Tens of thousands of people across the country today live with a form of brain cancer. There are forms of those tumors that are not curable, notably tumors found in children. Many are hoping for a clinical trial breakthrough to benefit all people living with cancer.
The journal entries begin a few months ago for a teen who believed in taking on new challenges, living up to one's full potential. It’s what led Dylan Lawrence of Clarksville, Tennessee, to play every instrument he could find.
“Guitar, acoustic and bass, the drums, tuba, sousaphone,” listed Susan Lawrence, Dylan’s stepmom. “You put the kid on a path, and he would just run with it. He just took to it like a sea turtle to water.”
Since he was three, Dylan loved sea turtles, which led him to decide he wanted to be a marine veterinarian.
“It’s so difficult to sum him up,” Susan smiled. “He’s so many different things; a kind, funny, intelligent ball of energy.”
Dylan started writing these journal entries after he got a hard diagnosis.
“In December, he got really sick,” said Susan. “We took him to the emergency room. His neurologist came in and told us he had diffuse intrinsic pontine glioma, that it was incurable, and the average prognosis is six to eight months.”
Dylan was only 16 when he got the news.
According to the American Cancer Society, more than 25,000 malignant tumors of the brain and spinal cord are diagnosed in the US each year.
For Dylan, the tumor was located in a part of the brainstem called the pons, where it can’t be surgically removed because it could damage critical parts of the brain. According to DIPG.org, this tumor usually happens in children between the ages of 5 and 7. Fewer than 10% of them survive two years after they’re diagnosed.
“I think we have a serious chance of really being able to cure this in the next 10 years,” said Keith Desserich, chairman and co-founder of the Cure Starts Now Foundation.
He says because DIPG can’t be handled through usual treatments, the effort to find a cure may bring something that benefits the cures of all forms of cancer.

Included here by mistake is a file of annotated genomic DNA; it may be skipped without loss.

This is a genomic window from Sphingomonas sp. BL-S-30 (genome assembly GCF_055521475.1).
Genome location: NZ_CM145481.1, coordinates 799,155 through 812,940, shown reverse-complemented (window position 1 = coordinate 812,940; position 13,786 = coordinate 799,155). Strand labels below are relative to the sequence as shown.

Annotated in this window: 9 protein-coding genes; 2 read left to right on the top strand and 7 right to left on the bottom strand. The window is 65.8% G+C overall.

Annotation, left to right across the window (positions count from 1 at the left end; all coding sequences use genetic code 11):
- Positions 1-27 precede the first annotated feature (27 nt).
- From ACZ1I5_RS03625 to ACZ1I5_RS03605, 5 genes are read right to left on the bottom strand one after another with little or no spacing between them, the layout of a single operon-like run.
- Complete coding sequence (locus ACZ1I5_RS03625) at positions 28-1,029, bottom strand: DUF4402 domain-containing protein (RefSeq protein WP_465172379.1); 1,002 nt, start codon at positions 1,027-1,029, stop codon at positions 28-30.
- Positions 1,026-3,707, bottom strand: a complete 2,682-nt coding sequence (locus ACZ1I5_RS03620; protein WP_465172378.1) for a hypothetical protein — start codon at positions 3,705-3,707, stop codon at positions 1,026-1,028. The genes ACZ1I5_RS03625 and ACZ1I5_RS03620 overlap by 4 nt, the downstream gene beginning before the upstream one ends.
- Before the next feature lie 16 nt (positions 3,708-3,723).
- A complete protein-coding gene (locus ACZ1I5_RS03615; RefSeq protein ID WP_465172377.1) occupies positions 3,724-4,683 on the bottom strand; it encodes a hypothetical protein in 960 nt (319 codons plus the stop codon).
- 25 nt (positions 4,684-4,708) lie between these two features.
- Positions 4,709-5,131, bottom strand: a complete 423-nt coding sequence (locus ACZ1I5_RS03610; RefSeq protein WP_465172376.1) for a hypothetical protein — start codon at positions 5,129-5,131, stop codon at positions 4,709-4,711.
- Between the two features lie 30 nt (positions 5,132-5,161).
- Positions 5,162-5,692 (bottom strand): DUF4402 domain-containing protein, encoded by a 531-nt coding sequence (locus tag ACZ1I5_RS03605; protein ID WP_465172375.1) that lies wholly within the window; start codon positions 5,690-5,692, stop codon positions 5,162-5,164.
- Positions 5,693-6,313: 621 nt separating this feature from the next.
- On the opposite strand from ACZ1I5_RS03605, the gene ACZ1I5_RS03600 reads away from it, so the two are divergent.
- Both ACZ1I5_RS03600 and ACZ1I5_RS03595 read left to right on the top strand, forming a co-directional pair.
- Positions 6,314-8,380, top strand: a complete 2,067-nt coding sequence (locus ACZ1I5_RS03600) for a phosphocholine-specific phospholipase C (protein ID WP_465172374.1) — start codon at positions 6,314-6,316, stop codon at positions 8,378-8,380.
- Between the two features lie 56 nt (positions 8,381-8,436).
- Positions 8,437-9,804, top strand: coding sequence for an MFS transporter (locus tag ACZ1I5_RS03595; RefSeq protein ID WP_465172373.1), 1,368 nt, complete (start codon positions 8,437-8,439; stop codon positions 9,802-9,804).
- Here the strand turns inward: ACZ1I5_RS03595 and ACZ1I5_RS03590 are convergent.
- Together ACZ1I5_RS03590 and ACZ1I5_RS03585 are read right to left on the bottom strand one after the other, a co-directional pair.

“By not having the options of chemotherapy, radiation, and surgery, you’re forced to find something new,” he said. “I wouldn’t be doing this if I felt this was going to fail.”
The foundation works through DIPG.org, which lists 69 current trials across the world. Dylan chose one. He flew out to California to take the preliminary steps to be part of a trial at Stanford University. The treatment is called CAR-T therapy, which involves engineering T-cells.
Dylan recorded messages while in California.
“There’s a lot of hope in this trial. Not necessarily just for me, but I have hope for others as well,” Dylan said in the message. “I can help the research further along. Eventually, this will be cured. No one will have to go through what I’m going through. I have hope this will do great things.”
“He had a biopsy at Stanford,” said Susan. “He went back and had another surgery that placed a catheter in his brain.”
Our news team with Scripps was making plans with Dylan and his family to possibly fly out and meet him in California and tell his story as he went through the clinical trial. We did not get that opportunity.
While at home, Dylan died the same week he was scheduled to return to California and begin the trial.
“Cancer is not a smiling bald child who’s getting better. Cancer is ghastly and horrific, and it took our son away,” said Susan.
People all over the country have sent Dylan’s family toy sea turtles in memory of the kid who taught to live life to its full potential.
“When Dylan was diagnosed, even in those first couple of days, he said, ‘I don’t want my life to be pointless,’” said Susan. “I promised him it wouldn’t be.”
At his request, Dylan’s brain has been donated to Stanford’s lab to study DIPG. Susan is now Dylan’s voice, bringing attention to clinical trials.
Susan read from Dylan’s journal.
“I imagine most of the people reading this will already know me, but if we never get the chance to meet, hi, I’m Dylan J. Lawrence. Take what time you have as a blessing.”
For more on Dylan’s story, visit his family’s Facebook page.
For more on Cure Starts Now and DIPG, click here.